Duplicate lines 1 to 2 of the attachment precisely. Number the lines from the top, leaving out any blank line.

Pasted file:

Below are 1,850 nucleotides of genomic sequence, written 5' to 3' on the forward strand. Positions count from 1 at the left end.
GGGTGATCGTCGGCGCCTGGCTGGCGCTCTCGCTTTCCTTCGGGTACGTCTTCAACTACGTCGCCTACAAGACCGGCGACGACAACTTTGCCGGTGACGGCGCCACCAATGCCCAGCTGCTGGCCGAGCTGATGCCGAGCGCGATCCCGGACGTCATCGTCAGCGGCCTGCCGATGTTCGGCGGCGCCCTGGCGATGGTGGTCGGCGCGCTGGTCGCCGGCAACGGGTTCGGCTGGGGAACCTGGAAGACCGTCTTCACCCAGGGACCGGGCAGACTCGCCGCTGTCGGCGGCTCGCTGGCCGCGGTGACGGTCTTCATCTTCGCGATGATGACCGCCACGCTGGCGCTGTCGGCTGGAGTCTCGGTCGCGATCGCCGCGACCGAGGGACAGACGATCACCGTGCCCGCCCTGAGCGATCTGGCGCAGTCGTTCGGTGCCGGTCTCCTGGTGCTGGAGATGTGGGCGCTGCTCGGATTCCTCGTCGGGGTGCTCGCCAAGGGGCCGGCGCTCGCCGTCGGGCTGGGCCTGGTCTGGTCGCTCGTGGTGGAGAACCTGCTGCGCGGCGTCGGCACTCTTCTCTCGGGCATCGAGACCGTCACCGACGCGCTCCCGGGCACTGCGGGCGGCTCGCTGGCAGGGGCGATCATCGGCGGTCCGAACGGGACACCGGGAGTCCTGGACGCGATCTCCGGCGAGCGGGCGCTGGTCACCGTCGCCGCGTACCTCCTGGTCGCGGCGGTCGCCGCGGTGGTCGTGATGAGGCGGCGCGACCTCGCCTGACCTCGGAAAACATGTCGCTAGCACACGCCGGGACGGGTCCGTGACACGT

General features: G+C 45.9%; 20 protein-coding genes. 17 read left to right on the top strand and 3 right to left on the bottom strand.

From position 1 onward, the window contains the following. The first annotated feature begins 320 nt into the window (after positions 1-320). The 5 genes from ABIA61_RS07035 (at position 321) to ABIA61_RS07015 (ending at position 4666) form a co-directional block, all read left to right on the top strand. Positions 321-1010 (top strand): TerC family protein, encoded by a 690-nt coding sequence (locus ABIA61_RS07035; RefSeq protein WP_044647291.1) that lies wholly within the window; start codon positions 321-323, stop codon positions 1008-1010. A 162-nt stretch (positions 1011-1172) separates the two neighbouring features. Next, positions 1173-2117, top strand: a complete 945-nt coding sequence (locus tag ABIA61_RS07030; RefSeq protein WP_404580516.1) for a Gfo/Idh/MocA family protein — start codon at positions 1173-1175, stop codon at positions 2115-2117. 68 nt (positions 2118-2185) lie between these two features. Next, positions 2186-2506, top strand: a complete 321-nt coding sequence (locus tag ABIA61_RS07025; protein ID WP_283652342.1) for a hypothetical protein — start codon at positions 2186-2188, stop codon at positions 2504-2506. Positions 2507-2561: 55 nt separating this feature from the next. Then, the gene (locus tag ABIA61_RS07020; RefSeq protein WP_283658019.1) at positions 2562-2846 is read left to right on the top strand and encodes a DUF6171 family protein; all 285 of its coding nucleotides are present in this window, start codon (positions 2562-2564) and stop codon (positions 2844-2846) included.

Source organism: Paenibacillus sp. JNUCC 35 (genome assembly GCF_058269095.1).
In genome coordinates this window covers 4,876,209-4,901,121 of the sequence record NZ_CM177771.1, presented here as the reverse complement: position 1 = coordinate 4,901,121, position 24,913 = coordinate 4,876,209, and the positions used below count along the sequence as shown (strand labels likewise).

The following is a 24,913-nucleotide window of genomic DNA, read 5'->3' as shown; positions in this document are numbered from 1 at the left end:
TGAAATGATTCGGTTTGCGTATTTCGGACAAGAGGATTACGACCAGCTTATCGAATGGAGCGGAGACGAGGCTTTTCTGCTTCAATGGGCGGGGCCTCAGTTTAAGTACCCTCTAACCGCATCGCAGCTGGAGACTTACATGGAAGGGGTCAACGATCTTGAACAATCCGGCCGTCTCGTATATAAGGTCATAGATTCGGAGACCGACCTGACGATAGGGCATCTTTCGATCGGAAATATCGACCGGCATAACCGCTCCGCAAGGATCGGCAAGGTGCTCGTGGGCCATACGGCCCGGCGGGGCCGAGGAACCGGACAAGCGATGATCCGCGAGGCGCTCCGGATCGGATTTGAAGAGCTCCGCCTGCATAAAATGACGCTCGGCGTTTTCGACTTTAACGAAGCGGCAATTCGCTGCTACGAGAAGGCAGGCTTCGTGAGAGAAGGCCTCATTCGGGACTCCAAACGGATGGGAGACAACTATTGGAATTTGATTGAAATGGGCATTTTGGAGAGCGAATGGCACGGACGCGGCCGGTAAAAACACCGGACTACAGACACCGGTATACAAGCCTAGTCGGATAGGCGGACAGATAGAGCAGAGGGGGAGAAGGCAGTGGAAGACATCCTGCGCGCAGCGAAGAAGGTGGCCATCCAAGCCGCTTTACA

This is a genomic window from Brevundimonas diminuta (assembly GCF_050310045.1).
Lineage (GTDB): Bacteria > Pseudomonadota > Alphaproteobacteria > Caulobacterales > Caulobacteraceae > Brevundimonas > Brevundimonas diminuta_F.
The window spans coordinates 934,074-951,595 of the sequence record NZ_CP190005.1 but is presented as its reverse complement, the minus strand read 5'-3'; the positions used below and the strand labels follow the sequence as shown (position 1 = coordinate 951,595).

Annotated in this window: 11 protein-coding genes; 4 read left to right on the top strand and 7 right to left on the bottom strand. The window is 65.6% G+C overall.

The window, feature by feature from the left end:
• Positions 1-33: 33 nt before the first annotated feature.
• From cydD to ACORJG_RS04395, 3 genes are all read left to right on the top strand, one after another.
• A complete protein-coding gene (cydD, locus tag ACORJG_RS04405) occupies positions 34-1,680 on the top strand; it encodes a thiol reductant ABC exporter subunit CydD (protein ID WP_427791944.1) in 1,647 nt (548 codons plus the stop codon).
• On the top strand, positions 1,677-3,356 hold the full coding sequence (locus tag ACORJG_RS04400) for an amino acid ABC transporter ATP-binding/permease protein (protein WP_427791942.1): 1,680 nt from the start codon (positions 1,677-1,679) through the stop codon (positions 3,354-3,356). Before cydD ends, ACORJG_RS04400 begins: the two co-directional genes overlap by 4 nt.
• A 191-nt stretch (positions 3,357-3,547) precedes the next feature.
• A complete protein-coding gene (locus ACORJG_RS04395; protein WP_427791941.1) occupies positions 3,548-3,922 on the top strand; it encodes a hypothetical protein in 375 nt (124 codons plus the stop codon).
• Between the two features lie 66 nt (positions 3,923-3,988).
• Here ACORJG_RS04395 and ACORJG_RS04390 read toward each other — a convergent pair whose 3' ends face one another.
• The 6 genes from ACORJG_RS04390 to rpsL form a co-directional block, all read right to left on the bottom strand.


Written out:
Below are 1,850 nucleotides of genomic sequence, written 5' to 3' on the forward strand. Positions count from 1 at the left end.
GGGTGATCGTCGGCGCCTGGCTGGCGCTCTCGCTTTCCTTCGGGTACGTCTTCAACTACGTCGCCTACAAGACCGGCGACGACAACTTTGCCGGTGACGGCGCCACCAATGCCCAGCTGCTGGCCGAGCTGATGCCGAGCGCGATCCCGGACGTCATCGTCAGCGGCCTGCCGATGTTCGGCGGCGCCCTGGCGATGGTGGTCGGCGCGCTGGTCGCCGGCAACGGGTTCGGCTGGGGAACCTGGAAGACCGTCTTCACCCAGGGACCGGGCAGACTCGCCGCTGTCGGCGGCTCGCTGGCCGCGGTGACGGTCTTCATCTTCGCGATGATGACCGCCACGCTGGCGCTGTCGGCTGGAGTCTCGGTCGCGATCGCCGCGACCGAGGGACAGACGATCACCGTGCCCGCCCTGAGCGATCTGGCGCAGTCGTTCGGTGCCGGTCTCCTGGTGCTGGAGATGTGGGCGCTGCTCGGATTCCTCGTCGGGGTGCTCGCCAAGGGGCCGGCGCTCGCCGTCGGGCTGGGCCTGGTCTGGTCGCTCGTGGTGGAGAACCTGCTGCGCGGCGTCGGCACTCTTCTCTCGGGCATCGAGACCGTCACCGACGCGCTCCCGGGCACTGCGGGCGGCTCGCTGGCAGGGGCGATCATCGGCGGTCCGAACGGGACACCGGGAGTCCTGGACGCGATCTCCGGCGAGCGGGCGCTGGTCACCGTCGCCGCGTACCTCCTGGTCGCGGCGGTCGCCGCGGTGGTCGTGATGAGGCGGCGCGACCTCGCCTGACCTCGGAAAACATGTCGCTAGCACACGCCGGGACGGGTCCGTGACACGT